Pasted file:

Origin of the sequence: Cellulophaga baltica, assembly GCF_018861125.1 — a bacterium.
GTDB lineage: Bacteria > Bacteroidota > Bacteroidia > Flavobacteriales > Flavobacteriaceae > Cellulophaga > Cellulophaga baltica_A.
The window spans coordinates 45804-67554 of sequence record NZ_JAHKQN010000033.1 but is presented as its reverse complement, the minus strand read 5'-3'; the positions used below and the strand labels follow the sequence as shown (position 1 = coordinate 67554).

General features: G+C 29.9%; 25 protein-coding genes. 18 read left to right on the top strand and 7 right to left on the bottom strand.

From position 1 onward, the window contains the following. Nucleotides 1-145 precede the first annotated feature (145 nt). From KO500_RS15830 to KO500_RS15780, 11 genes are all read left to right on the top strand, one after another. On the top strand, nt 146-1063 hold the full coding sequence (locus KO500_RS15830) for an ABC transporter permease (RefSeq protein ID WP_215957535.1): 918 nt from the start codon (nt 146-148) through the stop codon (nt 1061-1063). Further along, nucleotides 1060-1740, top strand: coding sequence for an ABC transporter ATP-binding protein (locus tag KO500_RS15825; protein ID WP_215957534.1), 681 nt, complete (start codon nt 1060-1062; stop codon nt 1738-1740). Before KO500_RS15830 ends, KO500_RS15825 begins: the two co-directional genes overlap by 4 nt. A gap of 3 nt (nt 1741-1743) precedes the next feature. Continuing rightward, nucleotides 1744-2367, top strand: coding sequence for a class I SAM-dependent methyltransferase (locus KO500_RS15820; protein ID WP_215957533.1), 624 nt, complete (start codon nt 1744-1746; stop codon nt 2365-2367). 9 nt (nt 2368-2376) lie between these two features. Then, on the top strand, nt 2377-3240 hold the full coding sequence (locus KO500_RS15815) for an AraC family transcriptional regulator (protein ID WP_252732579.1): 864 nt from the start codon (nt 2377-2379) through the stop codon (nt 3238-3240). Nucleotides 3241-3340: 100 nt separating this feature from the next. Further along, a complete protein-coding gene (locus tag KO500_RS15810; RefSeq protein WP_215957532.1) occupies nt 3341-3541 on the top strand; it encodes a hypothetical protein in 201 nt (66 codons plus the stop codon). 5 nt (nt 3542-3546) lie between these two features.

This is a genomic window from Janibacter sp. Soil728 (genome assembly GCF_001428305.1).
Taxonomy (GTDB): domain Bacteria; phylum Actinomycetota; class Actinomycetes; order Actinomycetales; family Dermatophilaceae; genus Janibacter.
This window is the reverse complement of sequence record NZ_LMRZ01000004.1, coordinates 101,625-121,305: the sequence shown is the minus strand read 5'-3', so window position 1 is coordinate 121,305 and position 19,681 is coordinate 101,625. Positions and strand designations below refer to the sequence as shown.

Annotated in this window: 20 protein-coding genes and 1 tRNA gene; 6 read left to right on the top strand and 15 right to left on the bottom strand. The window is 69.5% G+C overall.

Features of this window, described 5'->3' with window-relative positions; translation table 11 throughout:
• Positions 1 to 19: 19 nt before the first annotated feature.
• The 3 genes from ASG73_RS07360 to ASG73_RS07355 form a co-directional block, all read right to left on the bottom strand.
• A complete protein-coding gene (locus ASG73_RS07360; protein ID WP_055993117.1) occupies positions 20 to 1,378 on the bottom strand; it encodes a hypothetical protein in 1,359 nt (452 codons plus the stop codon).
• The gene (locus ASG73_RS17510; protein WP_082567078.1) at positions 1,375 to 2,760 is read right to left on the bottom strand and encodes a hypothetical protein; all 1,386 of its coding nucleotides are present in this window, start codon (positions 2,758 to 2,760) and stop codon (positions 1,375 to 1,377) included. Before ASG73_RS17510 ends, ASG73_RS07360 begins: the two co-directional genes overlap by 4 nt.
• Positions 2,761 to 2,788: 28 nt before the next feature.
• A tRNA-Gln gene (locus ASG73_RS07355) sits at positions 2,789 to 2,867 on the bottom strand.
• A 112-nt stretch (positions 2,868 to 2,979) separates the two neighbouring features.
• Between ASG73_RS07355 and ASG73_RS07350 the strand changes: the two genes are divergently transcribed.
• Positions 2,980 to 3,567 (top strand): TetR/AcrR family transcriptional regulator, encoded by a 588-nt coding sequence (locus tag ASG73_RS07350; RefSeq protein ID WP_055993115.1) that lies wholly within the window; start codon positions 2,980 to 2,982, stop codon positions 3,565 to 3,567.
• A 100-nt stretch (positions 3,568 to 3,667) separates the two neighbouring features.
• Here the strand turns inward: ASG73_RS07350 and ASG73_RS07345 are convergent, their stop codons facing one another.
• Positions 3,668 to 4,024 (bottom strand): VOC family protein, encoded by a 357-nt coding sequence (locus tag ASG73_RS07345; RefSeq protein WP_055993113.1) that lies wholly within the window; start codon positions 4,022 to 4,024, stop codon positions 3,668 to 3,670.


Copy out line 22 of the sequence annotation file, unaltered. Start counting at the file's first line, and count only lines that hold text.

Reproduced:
• Positions 3,668 to 4,024 (bottom strand): VOC family protein, encoded by a 357-nt coding sequence (locus tag ASG73_RS07345; RefSeq protein WP_055993113.1) that lies wholly within the window; start codon positions 4,022 to 4,024, stop codon positions 3,668 to 3,670.